You hear it time and time again: “breakfast is the most important meal of the day.” But the fact remains that breakfast remains one of the most frequently skipped meals. Understanding why breakfast is so important and developing strategies to break down barriers to eating it can help you to kick off your day with a healthy start.
Why breakfast is so important?
Why is it that people who eat breakfast score higher on academic tests and tend to have healthier body weights? It is because breakfast gets our metabolism and brain started! Breakfast also helps to curb appetite at subsequent meals and snacks. In addition, breakfast food, if selected wisely, provides essential vitamins and minerals, enabling us to reach our daily requirements.
Barrier 1: Not hungry
RD tip: think about what you ate the night before
Typically people wake up full if they overate the previous day, especially the previous night. Try reducing portions at dinner or evening snack time. Here are a few tricks to reduce the caloric density of late night snacks: eat from a smaller bowl and avoid eating out of the bag; try melting 2 squares of the chocolate on ½ banana instead of having an entire chocolate bar; take 1 scoop of ice cream between 2 thin wafers instead of having a bowl of ice cream.
If you are not hungry regardless of what you ate the night before, try having something small in the morning like half an avocado with a squeeze of lemon or lime over it, half a sweet potato or a smoothie. See below for quick tips on how to select healthy smoothies and other prepackaged items.
Barrier 2: Not enough time
RD tip: be smart about your prep and what you grab on the go
There are so many ‘grab and go’ options these days, but you need to be smart about what you choose. Use the tips below to help you make a healthy decision:
Yogurt: Aim to minimize sugar and maximize protein. Look for plain Greek yogurts and add your own vanilla extract, cinnamon, cacao nibs, and fresh or frozen fruit for flavor!
Bars: Check out the fiber and sugar content before making a purchase. Aim for more than three or four grams of fiber and fewer than seven grams of sugar. Some of my favorite options include: Kind Bars, Raw Revolution Bars, Health Warrior Dark Chocolate Cherry and Coffee flavored bars, and Oatmega bars
Smoothies: Look for options high in fiber and low in sugar (even if the label says no added sugars or all natural sugars, check out the nutrition facts panel). Look for vegetables as the first ingredients and fruits as the last. Aim for no more than 12-13 grams of sugar per serving, and stick with the serving size. Suja Mighty Greens is one of my favorites, but it has minimal fiber or protein, so bring a bag of nuts with it to keep you satisfied. Dole Shakers is another option, but I would recommend mixing it with protein powder plus water or soy milk instead of juice since this product also has little protein or fiber.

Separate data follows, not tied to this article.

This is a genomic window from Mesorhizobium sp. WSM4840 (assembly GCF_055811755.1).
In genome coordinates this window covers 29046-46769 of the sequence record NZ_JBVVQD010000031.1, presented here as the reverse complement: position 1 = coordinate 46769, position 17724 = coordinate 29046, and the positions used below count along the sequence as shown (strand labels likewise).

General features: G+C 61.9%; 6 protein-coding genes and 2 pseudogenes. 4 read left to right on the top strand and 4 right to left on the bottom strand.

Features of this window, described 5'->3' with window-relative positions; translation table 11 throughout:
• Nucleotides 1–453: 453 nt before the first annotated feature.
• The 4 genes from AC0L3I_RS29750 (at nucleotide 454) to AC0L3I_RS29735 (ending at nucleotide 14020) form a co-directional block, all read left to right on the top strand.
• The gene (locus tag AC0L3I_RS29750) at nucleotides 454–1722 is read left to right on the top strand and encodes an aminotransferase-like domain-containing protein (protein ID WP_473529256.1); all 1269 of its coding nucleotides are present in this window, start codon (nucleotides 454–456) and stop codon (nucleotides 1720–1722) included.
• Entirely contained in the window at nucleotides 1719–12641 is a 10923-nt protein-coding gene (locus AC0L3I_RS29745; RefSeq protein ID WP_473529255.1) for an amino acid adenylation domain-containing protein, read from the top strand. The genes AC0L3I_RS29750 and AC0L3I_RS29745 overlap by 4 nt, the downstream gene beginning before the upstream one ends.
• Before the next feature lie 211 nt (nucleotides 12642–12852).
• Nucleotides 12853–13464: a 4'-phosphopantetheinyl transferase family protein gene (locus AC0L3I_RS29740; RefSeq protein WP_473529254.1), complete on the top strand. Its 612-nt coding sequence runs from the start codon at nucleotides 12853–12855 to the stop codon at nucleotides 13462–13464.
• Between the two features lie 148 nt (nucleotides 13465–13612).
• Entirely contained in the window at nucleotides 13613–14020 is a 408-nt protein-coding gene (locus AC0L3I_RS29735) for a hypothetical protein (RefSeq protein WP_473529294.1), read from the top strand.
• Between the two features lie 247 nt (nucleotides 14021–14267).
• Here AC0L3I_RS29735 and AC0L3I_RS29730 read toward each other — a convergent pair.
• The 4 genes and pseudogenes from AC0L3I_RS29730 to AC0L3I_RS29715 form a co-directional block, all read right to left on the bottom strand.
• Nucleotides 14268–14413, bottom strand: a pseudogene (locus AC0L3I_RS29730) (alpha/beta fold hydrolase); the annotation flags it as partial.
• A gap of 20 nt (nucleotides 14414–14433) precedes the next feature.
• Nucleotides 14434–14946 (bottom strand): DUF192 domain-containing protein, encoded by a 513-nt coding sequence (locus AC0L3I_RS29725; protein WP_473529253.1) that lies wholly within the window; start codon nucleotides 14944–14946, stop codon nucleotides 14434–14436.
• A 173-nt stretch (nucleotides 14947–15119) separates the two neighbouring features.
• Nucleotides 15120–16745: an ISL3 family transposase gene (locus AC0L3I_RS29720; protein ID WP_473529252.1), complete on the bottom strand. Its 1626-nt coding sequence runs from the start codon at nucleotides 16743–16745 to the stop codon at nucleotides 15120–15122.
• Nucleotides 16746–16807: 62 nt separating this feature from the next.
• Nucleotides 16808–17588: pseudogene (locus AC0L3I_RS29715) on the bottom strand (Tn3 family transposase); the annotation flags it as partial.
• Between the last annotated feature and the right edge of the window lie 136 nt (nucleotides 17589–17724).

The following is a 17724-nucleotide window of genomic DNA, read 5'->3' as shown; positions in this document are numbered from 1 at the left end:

Muffins: Muffins can be tricky. Always read the serving size. Sometimes one serving is just half a muffin. Avoid “low fat” claims. These will often be packed with sugar. Look for muffins with three to four grams of fiber per serving and eight grams of sugar or less like Trader Joe’s Apple Cranberry Bran Muffins. You may need a tablespoon of natural almond butter or a plain Greek yogurt to make the meal more satisfying. There are also tons of healthy muffin recipes such as the following for egg muffin cups and pumpkin spice muffins:
If you’re in a major rush, a piece of fruit and quarter cup of nuts is always a quick and simple option!
Also, prepping the night before can help. Use these quick tips to shorten your cooking time in the morning:
- Steel-cut oats: Bring the pot to a boil the night before, put the lid on it, turn off the heat, and simple re-heat in the morning.
- Overnight oats: Mix half a cup old fashioned oats with one to two tbsp chia seeds. Add fresh or frozen berries, almond milk and cinnamon, and leave in the fridge overnight. This will be ready to eat in the morning.
- Make a bunch of boiled eggs ahead of time and leave them in the fridge to go
- Make an sandwich with almond butter and sliced banana or strawberry on Ezekiel bread, and keep in the fridge for the next day
- Or one of my favorites, pumpkin bread in a bowl: http://chocolatecoveredkatie.com/2011/09/29/pumpkin-bread-in-a-bowl/
Barrier 3: I just don’t like breakfast foods
RD tip: think outside the typical breakfast
- Breakfast does not have to be pancakes and eggs. In fact, sometimes switching up what you have for breakfast can help you to feel more satisfied throughout the day and reduce consumption of empty calories. Try some these savory options:
- Quinoa bowls (prep ahead of time 1-2 times per week)
- Moroccan quinoa salad: http://www.thehealthymaven.com/2014/09/moroccan-quinoa-and-chickpea-salad.html
- Quinoa chickpea salad: http://www.popsugar.com/fitness/Quinoa-Chickpea-Salad-Recipe-36784338
- Roasted sweet potato, spinach and grain salad: http://naturallyella.com/roasted-sweet-potato-spinach-and-grain-salad/
- Or, simple defrost peeled edamame the night before and grab a cup to go
Barrier 4: I want to cut calories or I feel hungrier if I eat breakfast
RD tip: eat something small for breakfast and bring a little snack for mid-morning
Many of my clients mention that they feel hungrier when they eat breakfast versus when they skip it. This makes perfect sense. It is called breakfast for a reason…you are breaking the fast! When you do so, you get your metabolism started, making you feel hungrier. Before you break your fast, your metabolism is moving at a slow rate to conserve energy; your body does not know if your next meal will be in one hour or three days. Starting your day with breakfast will help get you going and start your day off right! Bring a small snack for mid-morning in case you start feeling hungry again!